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TCC Mourns the Death of its Found, Elizabeth Loescher

Elizabeth Loescher, founder of The Conflict Center, passed away early Sunday morning
after a valiant struggle with cancer.  She died at home surrounded by her family, as was her wish.  Ms. Loescher, known as Liz by friends and colleagues, was a dedicated educator and peacemaker who devoted her life to improving the lives of others through teaching violence prevention skills to children and adults.

Ms. Loescher founded The Conflict Center in 1987 and ran the organization out of her basement for the first few years of its existence.  As a teacher, Ms. Loescher saw first-hand how conflict in classrooms interfered with students’ ability to learn and how much instructional time teachers lost because of having to referee those conflicts.  Ms. Loescher turned this need into an opportunity by creating a new curriculum to teach students how to handle their own conflicts without resorting to violence.  The curriculum she devised is called Peacemaking Made Practical and was originally designed for elementary school students, but has since been adapted for middle and high school students. This curriculum has proven to be effective based on empirical data and forms the basis for much of The Conflict Center’s work today.  Over its 28 year history The Conflict Center has served over 170,000 individuals by teaching and modeling skills to prevent violence, encourage better communication and problem-solving, and build stronger relationships.  Ms. Loescher retired from The Conflict Center in 2002.  During her active retirement she spent time with her children and grandchildren, and in 2010 she was a key player in the establishment of a second violence prevention organization, The Georgia Conflict Center located in Athens, Georgia.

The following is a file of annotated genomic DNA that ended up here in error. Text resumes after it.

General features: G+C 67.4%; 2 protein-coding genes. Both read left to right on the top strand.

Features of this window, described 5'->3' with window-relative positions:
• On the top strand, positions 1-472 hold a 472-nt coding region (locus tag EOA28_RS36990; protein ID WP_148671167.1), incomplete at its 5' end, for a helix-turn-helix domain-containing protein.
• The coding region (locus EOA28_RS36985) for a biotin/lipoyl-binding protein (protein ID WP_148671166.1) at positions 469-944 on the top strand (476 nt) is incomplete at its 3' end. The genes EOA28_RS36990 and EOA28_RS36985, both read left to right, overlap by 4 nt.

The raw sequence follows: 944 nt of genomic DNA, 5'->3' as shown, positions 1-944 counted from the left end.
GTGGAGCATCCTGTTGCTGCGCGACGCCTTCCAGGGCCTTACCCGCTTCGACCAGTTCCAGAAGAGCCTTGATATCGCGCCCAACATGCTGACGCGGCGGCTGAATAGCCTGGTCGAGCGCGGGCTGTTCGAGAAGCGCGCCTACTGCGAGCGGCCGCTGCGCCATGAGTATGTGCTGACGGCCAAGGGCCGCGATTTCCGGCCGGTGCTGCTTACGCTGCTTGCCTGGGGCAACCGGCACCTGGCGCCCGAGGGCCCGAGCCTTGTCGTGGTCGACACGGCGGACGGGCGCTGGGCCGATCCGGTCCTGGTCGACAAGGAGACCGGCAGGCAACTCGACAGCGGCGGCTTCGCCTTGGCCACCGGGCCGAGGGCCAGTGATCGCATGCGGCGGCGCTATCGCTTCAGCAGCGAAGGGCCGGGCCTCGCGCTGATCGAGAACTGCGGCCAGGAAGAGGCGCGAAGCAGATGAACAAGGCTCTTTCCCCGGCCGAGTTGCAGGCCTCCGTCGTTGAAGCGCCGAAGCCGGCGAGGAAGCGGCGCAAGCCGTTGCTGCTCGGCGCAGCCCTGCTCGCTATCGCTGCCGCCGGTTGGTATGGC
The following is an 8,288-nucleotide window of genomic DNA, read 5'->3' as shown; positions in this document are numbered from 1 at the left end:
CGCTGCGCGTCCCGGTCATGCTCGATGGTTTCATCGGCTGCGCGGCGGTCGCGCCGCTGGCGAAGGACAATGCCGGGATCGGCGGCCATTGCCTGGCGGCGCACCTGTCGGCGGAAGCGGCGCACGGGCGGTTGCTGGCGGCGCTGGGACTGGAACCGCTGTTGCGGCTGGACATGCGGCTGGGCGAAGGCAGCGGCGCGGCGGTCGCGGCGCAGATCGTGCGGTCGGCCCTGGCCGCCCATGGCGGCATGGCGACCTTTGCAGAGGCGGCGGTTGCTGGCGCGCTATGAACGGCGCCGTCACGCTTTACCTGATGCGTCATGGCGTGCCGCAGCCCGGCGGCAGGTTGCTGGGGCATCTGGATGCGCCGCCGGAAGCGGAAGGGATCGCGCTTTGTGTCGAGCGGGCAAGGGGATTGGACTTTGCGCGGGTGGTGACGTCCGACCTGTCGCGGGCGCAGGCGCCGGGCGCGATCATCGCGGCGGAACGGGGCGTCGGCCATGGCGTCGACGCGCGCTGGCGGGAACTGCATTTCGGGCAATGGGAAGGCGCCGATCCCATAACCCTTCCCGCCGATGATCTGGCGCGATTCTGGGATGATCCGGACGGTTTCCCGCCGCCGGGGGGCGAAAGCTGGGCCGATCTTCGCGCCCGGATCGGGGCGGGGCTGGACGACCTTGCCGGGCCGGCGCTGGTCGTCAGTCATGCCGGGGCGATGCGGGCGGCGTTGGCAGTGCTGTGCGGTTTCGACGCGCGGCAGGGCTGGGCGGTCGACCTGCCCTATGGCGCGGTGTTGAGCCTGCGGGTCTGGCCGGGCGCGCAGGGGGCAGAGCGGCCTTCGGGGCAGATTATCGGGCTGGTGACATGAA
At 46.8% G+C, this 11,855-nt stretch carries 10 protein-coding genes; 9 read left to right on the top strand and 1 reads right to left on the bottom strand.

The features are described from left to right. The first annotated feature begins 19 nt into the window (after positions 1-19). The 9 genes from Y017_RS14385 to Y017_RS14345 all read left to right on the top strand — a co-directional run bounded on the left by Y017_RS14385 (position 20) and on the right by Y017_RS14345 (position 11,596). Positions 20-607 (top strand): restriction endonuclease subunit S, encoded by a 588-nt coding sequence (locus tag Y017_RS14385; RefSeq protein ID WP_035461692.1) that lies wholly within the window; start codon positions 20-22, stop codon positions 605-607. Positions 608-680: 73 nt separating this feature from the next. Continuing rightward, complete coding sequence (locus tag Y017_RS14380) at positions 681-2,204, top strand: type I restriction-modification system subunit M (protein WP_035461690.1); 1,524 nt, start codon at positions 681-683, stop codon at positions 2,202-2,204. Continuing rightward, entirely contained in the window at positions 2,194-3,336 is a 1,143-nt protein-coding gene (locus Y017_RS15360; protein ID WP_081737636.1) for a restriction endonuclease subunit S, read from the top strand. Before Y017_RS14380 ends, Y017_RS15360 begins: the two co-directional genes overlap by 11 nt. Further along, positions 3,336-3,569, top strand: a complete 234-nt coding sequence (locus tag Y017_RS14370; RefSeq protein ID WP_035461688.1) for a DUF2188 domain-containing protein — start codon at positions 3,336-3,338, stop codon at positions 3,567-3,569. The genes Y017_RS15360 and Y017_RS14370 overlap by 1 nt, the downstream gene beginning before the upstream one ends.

Michael Hoops, immediate past President of The Conflict Center’s Board of Directors, had this to say:  “I’m sad to hear the news that one of my heroes has passed.  I feel a tremendous responsibility to keep her mission alive.”

Ron Ludwig, The Conflict Center’s Executive Director, commented:  “Liz was a great woman and one of the true peacemakers in my life.  We are honored to continue her legacy and her mission of peacemaking.”  Mr. Ludwig also spoke of the growth The Conflict Center experienced during its fifteen years of operating under her leadership.  When The Conflict Center outgrew its operating space in the mid-1990s, Liz directed a capital campaign that got and fully renovated the building that now houses The Conflict Center.  The three-year campaign was successful without ever incurring any debt or mortgage on the property, which enabled The Conflict Center to continue operating with comparatively low overhead and to offer violence prevention skills to all members of the community regardless of socioeconomic status.

Liz is survived by her children Jeff Loescher (and wife Carol), Mick Loescher (and wife Erin), and Suzy Loescher Quinlan (and husband Jeff), and eight grandchildren.

There will be a rosary service on Friday 9/18 at 7pm, and a funeral mass on Saturday 9/19 at 1pm.  Both will be held at 10:30 Catholic Community, 1100 Fillmore St., Denver CO.

Categories :
When conflict happens in the workplace or people experience inappropriate or difficult behavior at work, relationships are damaged and productivity often suffers.
 
Workplaces that embrace Restorative Practices have the potential to create a safer, happier and more effective workplace for everyone. Restorative Practices can be used within the workplace both as a preventative measure and to address conflict when it does arise, enabling teams and individuals to work well together.

Restorative Practices can be an effective way to resolve workplace conflict. It involves:
  • bringing together all those affected by conflict
  • providing a safe environment for the expression of perspective
  • allowing participants to come to a shared understanding
  • identifying creative ways to deal with conflict
  • providing opportunities to rebuild damaged relationships and strengthen teams 

Restorative approaches can also be used proactively within the workplace to build strong, positive relationships. Staff meetings, for example, can be focused on building relationships and based around a foundation of mutual respect.
 
To discuss opportunities to bring this training to your workplace or to customize this training to your organizations needs, please contact Jessica Sherwood at Jessica.Sherwood@conflictcenter.org or call 303.865.5624.
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